PracticeAccounting FirmsOn the money: investment management

On the money: investment management

One of the things that investors and fund managers find hard to accept is that most of what is passed off as skill in investment management is just luck

If 32 monkeys were given a coin to toss once a year, the laws of probability
dictate that one of their number would correctly call heads – or beat the index
– five years in a row. This is the monkey who would be heavily promoted by his
employers in order to attract new funds.

Following up on this point , pension and investment consultants Watson Wyatt
wrote in a paper a few months ago that, in their view, a fund manager had to
show out-performance for 15 years before they would be reasonably convinced that
he had skill.

Putting this to the head of one of our biggest insurance companies brought a
disarming response. ‘So short a time?’ he said. ‘My economics professor used to
claim it was 25 years.’

Either way that puts Anthony Bolton – the fund manager now beginning to wind
down his career at Fidelity – in the clear. He has out-performed over that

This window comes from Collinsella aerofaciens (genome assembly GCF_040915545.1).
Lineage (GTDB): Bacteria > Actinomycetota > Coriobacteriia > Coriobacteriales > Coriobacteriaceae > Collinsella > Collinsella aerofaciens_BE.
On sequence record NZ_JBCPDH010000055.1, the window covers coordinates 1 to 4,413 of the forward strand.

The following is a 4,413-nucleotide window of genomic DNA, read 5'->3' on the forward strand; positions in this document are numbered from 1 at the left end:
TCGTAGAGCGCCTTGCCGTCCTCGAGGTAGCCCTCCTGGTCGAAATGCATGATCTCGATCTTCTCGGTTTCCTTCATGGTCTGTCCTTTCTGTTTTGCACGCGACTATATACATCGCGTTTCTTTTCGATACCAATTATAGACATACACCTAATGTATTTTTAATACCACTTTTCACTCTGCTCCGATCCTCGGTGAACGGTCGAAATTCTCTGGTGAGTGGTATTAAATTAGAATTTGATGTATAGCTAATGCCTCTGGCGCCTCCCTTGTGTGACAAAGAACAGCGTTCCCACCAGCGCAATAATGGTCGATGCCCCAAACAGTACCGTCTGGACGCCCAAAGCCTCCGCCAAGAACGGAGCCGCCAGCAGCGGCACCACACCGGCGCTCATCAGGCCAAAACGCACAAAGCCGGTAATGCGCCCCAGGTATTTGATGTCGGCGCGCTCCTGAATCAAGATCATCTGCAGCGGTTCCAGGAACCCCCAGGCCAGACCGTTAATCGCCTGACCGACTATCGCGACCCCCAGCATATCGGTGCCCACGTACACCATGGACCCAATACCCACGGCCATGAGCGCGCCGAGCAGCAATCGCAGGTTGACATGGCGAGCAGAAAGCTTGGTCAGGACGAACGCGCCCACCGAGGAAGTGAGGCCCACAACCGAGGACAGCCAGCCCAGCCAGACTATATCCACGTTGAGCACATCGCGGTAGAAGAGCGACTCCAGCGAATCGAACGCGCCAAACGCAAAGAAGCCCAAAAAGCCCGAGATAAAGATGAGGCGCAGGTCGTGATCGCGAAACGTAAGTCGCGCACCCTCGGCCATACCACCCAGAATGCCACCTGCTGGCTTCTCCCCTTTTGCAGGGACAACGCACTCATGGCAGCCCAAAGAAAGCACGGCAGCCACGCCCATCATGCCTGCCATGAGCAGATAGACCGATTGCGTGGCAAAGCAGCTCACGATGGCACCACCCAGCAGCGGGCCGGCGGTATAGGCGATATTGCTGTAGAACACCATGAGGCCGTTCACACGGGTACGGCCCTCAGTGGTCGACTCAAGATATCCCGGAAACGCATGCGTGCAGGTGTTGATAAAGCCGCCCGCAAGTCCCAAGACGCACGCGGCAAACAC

magical quarter century so it surely has to be skill, but at the same time he is
remarkably candid about how he does it.

Talking to him about that, it quickly becomes clear that there is no one
magic thing. He puts great emphasis on understanding what it is that drives the
business and whether that is sustainable. He wants to know what it will do to
exit in five years. He also likes to understand the numbers – a strong balance
sheet and good cash flow matter.

The current share price has to offer value, but he does not favour one
valuation technique over another.

Most of all he likes to meet the management face to face to see how they
respond to his questions on strategy and to hear whether their answers this year
are the same as last year. Too often , he says, they are not.

Anthony Hilton is finance editor of the Evening Standard

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